Peanut Butter and Jelly – The Key To Postural Performance
We live in a world where everything is available to us almost immediately, thanks in large part to our phones. Don’t know the last time there was a lunar eclipse? Google it. Need to find a quick bite to eat? Look it up on Yelp. Heck Amazon is even offering delivery of certain items 2 hours after your place your order!
Really? Is that necessary?
I bring this up because it’s no secret that the health and fitness industry is not any different. I would argue that people are gaining more of an appreciation for the “lifestyle” but overall everyone is still searching for the magic pill that will change their lives in 14 days.
Allow others to chase their pill; you can simply enjoy a good ol’ fashioned PB&J sandwich! I’ll get to that in a minute…
The more I learn the more and more I weed out, getting closer to those “catch-all” exercises.
In reality there is no such thing as a true “catch-all” exercise that fits everyone. There are exercises that will change one person’s life and literally not move the needle on another.
Just like your mother told you, you’re unique.
That being said, today I make a strong argument for peanut butter and jelly – blowing into balloons and learning how to perform the arm bar. The results will be life changing. In terms of posture it might be as close to the “magic pill” you’ll find.
Blowing up balloons
In case you didn’t know, blowing up balloons is the trendy thing to do these days. All the cool kids are doing it.
- Retraining your diaphragm
- Increased mobility
- Increased mental clarity
Today people are walking around stuck in one position. Their diaphragms are working at a fraction of its abilities and not at all for others.
This does a few things:
- Creates a lack of apical (lung) expansion thus causing the chest to concave and shoulders to slump forward
- “Locks” your ribs into place preventing the desired alternating, reciprocal motion that’s required in everything we do in life…most importantly walking
- Triggers a cascade of stress-response systems in the body that are associated with shallow, short breathing
While the postural problems associated with a lack of apical expansion and the inability of the ribs to rotate with each step is a problem, stress is no joke.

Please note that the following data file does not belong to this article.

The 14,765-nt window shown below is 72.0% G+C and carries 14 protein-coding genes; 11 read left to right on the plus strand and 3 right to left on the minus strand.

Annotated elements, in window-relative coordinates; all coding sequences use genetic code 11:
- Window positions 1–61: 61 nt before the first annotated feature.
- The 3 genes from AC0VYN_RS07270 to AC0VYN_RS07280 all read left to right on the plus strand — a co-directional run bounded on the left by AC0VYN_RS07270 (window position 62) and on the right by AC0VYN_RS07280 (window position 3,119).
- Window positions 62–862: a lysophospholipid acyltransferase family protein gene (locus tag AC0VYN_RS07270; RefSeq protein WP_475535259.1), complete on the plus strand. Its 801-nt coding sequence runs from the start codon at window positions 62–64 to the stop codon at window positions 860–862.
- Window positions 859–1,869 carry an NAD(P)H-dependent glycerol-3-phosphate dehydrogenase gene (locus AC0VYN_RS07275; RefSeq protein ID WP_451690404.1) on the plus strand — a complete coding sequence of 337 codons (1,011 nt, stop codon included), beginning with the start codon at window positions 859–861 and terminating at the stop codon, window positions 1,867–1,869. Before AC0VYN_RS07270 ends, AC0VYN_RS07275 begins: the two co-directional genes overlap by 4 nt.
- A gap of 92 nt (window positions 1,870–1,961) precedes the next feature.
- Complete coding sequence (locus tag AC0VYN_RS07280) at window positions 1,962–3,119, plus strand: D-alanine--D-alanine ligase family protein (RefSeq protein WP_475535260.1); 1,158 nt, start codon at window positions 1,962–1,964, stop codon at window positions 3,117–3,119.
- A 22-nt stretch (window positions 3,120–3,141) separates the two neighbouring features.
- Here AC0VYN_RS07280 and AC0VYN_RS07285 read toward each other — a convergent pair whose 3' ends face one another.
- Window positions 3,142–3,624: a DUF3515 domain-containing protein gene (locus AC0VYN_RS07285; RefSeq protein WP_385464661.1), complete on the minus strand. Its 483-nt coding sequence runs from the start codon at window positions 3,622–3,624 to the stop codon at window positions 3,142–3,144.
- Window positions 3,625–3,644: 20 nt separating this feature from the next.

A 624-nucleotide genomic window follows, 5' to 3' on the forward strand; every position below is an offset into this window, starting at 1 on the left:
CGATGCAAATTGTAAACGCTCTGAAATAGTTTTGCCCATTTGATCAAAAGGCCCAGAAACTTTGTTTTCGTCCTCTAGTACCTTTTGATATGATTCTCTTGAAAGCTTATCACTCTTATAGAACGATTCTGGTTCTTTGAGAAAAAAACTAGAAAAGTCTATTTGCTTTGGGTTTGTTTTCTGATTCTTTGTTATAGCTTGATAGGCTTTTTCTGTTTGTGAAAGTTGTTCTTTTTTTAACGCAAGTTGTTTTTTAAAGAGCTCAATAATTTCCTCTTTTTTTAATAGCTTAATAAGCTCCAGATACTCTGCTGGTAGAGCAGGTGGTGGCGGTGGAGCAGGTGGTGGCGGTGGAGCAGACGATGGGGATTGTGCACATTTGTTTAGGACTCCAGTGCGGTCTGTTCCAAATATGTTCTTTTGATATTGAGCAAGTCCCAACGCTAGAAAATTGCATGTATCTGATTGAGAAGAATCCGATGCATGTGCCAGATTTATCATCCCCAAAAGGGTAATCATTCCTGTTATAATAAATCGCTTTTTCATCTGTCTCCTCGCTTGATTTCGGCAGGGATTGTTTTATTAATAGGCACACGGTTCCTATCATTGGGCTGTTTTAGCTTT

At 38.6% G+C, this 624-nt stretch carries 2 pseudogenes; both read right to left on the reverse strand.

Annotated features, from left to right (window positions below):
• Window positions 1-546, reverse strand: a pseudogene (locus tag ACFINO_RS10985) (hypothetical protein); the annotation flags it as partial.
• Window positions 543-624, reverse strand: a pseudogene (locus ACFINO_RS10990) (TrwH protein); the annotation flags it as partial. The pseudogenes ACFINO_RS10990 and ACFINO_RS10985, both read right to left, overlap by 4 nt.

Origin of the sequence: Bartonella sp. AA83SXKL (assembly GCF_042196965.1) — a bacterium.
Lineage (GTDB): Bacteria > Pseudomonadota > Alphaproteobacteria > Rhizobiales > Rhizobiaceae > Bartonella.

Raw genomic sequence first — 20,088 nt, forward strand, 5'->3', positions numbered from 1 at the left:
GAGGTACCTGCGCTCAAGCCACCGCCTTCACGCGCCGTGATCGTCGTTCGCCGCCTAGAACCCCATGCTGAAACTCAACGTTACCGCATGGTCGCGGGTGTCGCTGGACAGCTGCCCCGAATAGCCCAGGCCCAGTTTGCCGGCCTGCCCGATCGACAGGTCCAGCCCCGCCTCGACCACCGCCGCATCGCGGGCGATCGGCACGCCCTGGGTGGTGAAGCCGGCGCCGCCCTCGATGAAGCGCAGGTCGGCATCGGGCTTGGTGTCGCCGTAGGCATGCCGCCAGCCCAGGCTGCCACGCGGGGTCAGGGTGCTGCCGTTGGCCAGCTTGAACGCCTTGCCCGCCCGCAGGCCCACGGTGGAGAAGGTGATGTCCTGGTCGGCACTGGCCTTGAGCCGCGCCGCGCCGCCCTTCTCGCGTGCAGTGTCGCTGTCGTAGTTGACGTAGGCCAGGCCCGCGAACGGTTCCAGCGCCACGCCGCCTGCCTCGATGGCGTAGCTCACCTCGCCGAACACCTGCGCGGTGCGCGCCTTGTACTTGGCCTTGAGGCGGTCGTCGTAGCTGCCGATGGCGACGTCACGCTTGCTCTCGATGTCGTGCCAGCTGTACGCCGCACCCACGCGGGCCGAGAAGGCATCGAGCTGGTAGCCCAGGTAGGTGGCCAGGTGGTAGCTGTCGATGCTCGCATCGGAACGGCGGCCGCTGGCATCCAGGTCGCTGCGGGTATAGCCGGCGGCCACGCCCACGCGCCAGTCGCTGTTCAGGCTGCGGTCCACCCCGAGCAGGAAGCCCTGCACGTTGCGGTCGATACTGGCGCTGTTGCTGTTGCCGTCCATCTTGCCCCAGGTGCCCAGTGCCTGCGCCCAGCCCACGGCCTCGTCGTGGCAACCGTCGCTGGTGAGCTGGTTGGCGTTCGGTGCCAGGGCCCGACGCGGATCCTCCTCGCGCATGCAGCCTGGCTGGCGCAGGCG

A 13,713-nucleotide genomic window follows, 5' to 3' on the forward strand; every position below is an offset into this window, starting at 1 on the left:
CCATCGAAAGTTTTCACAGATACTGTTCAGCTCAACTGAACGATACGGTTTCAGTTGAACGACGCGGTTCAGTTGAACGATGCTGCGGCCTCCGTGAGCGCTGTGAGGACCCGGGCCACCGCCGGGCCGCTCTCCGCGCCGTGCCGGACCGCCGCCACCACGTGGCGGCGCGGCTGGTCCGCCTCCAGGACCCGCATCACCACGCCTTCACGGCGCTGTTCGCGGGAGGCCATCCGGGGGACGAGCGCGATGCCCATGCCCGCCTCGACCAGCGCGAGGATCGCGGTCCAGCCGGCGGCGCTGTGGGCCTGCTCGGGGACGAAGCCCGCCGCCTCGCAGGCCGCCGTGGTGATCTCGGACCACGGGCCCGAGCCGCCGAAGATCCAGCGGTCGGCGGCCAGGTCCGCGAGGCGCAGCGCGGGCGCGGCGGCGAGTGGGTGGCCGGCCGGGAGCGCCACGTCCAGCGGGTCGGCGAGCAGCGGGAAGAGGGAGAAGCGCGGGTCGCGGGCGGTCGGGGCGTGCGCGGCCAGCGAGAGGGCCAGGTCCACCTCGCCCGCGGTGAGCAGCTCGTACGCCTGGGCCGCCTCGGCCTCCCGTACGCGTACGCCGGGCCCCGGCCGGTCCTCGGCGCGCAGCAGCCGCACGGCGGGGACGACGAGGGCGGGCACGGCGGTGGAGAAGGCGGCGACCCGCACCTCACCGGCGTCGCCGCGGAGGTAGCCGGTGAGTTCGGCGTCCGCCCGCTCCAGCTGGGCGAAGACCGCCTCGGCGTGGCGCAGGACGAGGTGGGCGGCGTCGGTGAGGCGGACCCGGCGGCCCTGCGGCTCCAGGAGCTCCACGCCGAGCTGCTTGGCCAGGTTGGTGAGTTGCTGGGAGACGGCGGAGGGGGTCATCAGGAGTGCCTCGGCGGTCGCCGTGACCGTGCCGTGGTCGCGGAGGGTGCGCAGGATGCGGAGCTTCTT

Stress is arguably the most toxic thing for your body. If you’re curious to learn exactly all the different stress-response systems in our body, check out the book Why Zebra’s Don’t Get Ulcers. It’s long, but eye opening.
For these reasons and more, every session I take my clients through begins with some balloon breathing.
You don’t need to be a rocket scientist to work through this one on your own. Even if you just sit in a chair and breathe into a balloon a few times you’re going to notice a difference in the way you feel and think.
Breathing into balloons = peanut butter. Yum!
If blowing into balloons is the peanut butter, then the arm bar is our jelly.
The arm bar allows you to take all the great things that you just acquired in blowing into your balloon, and stick it! Make it permanent, or as Gray Cook has recently said, “hitting save on a movement pattern”.
The arm bar is one of my favorite mobility/stability drills. Both are interchangeable with this exercise and are a big reason why it’s again used with all my clients.
Creating stability at a newly acquired range of motion is essentially (as Gray Cook said) what hits “save” in a movement pattern. Your new range of motion is now yours and yours forever.
This is where people fail in performing countless flexibility drills; without strength in your newly acquired range of motion your gains are only temporary.
This is why the arm bar is so great.
The act of hold a kettlebell overhead naturally packs the shoulder when held properly. This helps stabilize the muscles of the posterior shoulder and rotator cuff.
Additionally, when asked to roll and maintain that packed shoulder – as you do in the arm bar – the client begins to work on T-spine mobilization. The packed shoulder gives you stability while allowing your breath to do the rest for you.
- One quick note; if you can’t breathe in a position of movement than you’re just surviving the movement. You don’t own it. Back off to a position where breathing is comfortable.
For all you self-coached athletes out there, the above tip will help you immensely in any exercise you do. Own the movement first, then load it.
The strains our breathing patterns place on the shoulders and upper back require us to focus attention on the t-spine and shoulders.
They are one and the same, a fluid system.
You can’t have shoulder mobility/stability with a stiff thoracic spine and you very likely will have a t-spine issue if your shoulders can’t move.
Lay your peanut butter down first, and then apply the jelly.
It works wonders! Just make sure you’re using Ezekiel bread.
If you’re wondering how to combine the two, I recommend something like this:
- Balloon Breathing – 90/90 Hip Lift
- 3 sets of 4 breaths
- Arm Bar
- 3 sets of singles on each arm
If you find yourself having difficulty with the arm bar, regress to the Brettzel or Rib Pull. Don’t be fooled, these exercises are breathing drills, not mobility drills.
Blow up balloons and do arm bars. Eat PB&J sandwiches everyday.